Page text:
Fundraising drive on to preserve unspoiled Collier acreage
NAPLES, Fla. (AP) — Bobbie Lee Davenport recently led 10 people down a dirt trail lined with ferns and palm trees at the Naithoriendun Wildlife Sanctuary in rural Collier County.
The land had belonged to the late Bob Gore, a zoologist and conservationist who pieced together the nearly 200 acres surrounding his stilt home in Golden Gate Estates.
As Davenport led the group down the trail, she pointed out cypress trees and trail cameras that often capture photos of wildlife. She stopped the group at a gazebo along the trail where she said Gore would enjoy a glass of wine in the evenings.
Throughout the day people filtered into Naithloriendun from the gravel-topped 40th Avenue Southeast to see the property that belonged to Gore and hear the vision for its future.
“A lot of people are just finding out about this place,” Davenport said. “They need to hear the vision.”
Davenport is president of the Cypress Cove Conservancy, which is raising funds to purchase the 10-acre parcel where Gore’s home stands and turn it into a nature center. The nonprofit has raised more than $60,000 and needs another $143,000 to complete the purchase, Davenport said.
The conservancy has a planned public-private partnership with Conservation Collier, which is planning to purchase 169 acres surrounding the Gore house.
Plans for the property include turning the Gore home into a nature center for education and community events, Davenport said. Walking trails are planned throughout the property.
“We’re going to have the coolest nature center rivaled by none right here,” Davenport said.
The property can also be a service provider for Florida Gulf Coast University and Florida SouthWestern State College, Davenport said.
“There’s a huge educational component to some of the programs we’ll have here,” she said.
As funds are raised, volunteers continue to work on clearing walking trails, which were blocked with downed trees and branches after Hurricane Irma.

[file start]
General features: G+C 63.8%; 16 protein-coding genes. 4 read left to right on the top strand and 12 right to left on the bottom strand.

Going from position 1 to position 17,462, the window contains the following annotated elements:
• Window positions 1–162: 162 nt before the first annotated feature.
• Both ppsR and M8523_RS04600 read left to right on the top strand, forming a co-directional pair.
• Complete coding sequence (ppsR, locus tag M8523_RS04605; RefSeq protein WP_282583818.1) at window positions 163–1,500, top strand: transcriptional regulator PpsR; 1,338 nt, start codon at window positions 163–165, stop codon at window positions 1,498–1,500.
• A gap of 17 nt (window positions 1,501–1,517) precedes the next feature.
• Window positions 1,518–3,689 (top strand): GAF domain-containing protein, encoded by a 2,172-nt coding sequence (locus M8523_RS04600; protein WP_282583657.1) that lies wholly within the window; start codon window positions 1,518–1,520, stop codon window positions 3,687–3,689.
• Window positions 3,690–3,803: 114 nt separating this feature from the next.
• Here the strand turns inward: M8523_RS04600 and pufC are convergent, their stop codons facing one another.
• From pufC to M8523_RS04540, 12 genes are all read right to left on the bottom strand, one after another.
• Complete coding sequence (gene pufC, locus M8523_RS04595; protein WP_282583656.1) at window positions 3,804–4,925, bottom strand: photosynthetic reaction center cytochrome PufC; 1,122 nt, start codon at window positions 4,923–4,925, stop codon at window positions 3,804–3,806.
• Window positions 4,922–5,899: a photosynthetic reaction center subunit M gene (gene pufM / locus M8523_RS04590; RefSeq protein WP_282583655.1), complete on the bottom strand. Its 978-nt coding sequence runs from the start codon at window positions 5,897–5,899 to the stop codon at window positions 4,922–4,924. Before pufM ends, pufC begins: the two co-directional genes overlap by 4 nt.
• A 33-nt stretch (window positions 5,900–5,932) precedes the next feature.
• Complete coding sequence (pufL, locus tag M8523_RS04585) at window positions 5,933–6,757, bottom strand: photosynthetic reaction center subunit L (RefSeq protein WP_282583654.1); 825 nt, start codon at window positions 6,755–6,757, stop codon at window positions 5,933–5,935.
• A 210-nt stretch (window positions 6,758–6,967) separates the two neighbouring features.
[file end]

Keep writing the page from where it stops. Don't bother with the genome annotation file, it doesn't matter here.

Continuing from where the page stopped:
“We have a lot of work to do on the trails. We’re going to do major work once we own the place,” Davenport said.
The conservancy is prepared for this season and plans to get more people out to the sanctuary, Davenport said.
“We really need to raise the money this season,” she said. “Once the property is purchased, we can open the nature center.”
In the Gore house, musicians softly played guitar and piano. People walked through the rooms and ate snacks on the open-air porch overlooking the trees.
Glee and Robert Finnegan, of East Naples, visited for the first time on a Sunday morning.
The couple love spending time in natural areas and are “always looking for new things,” Robert Finnegan said.
“I think it’s really beautiful,” Glee Finnegan said of Naithloriendun. “It would be lovely to have a place like this. This lets us come out and enjoy life in the Florida woods.”
Jean and Bill Burton drove from North Naples to see the sanctuary. They were inspired by Gore’s vision to preserve the area, Jean Burton said.
“I think it’s amazing. There is a lot of potential to see the true Florida here,” she said. “We have to be proactive and start preserving it.”
Burton, who recently retired, said she is in search of new activities and places to explore. She said she would like to volunteer and help the property in the future.
“It’s a cause I believe in. You’re giving back to future generations,” she said.
Davenport, who knew Gore, said she was sure he was at the house in spirit on that Sunday. Framed photos of Gore throughout the years were placed on a table in the house.
“He would be jumping for joy because this is what he wanted,” Davenport said. “He wanted this land preserved.”
Information from: Naples (Fla.) Daily News, http://www.naplesnews.com